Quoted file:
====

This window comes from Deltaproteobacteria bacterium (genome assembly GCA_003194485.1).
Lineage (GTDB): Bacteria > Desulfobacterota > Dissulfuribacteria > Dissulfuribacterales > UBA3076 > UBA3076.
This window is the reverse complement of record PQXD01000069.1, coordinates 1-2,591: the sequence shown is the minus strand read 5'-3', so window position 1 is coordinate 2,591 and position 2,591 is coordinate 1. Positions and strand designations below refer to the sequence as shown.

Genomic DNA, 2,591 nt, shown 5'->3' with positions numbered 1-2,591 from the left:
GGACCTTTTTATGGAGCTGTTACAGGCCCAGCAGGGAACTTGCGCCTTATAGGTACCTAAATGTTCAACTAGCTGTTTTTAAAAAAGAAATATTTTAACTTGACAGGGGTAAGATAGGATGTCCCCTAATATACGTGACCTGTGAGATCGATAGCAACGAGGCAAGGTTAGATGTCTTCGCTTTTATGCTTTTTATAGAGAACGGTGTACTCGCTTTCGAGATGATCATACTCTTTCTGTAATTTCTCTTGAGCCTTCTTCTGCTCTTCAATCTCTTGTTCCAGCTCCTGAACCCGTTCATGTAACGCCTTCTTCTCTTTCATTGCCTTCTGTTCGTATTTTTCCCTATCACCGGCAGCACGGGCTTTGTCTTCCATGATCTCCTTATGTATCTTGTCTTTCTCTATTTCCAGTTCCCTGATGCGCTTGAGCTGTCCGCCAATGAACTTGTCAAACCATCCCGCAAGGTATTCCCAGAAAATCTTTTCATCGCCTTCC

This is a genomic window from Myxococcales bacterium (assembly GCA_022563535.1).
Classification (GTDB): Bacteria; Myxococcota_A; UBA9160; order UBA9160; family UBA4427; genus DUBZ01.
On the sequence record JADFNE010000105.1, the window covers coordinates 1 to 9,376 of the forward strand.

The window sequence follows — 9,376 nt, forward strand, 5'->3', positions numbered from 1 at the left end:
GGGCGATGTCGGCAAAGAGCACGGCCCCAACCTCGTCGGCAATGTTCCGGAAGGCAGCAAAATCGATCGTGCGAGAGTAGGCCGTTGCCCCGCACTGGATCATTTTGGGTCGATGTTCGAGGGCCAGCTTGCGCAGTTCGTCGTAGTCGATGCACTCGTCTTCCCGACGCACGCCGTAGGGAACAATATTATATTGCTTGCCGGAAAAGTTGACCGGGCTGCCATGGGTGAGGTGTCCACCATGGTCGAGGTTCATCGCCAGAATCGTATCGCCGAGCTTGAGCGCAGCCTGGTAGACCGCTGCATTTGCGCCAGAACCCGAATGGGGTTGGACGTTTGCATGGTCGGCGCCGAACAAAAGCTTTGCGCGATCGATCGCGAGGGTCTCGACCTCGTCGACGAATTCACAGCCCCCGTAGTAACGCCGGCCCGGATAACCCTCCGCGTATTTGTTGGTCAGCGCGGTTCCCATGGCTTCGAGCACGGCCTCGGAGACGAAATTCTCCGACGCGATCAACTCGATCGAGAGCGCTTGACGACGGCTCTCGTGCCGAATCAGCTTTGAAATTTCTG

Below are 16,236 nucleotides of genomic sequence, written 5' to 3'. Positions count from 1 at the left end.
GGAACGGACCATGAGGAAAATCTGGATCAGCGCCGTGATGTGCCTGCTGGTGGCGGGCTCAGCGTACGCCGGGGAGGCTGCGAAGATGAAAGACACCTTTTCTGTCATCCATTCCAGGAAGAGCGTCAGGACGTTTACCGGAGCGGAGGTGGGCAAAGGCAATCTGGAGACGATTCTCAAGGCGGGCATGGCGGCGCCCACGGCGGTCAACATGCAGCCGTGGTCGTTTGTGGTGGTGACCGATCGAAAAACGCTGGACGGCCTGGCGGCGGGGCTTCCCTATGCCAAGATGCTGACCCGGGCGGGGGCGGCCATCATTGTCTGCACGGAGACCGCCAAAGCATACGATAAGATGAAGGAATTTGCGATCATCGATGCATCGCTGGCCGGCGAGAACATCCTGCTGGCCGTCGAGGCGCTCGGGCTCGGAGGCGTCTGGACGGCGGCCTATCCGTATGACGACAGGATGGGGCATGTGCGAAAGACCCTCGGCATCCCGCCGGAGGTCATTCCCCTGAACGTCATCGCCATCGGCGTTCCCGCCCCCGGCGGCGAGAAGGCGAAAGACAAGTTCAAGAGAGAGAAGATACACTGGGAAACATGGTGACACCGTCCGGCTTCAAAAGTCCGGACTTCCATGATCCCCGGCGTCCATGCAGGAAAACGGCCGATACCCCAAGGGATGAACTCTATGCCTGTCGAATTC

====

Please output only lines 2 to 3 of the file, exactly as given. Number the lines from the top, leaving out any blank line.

Lineage (GTDB): Bacteria > Desulfobacterota > Dissulfuribacteria > Dissulfuribacterales > UBA3076 > UBA3076.
This window is the reverse complement of record PQXD01000069.1, coordinates 1-2,591: the sequence shown is the minus strand read 5'-3', so window position 1 is coordinate 2,591 and position 2,591 is coordinate 1. Positions and strand designations below refer to the sequence as shown.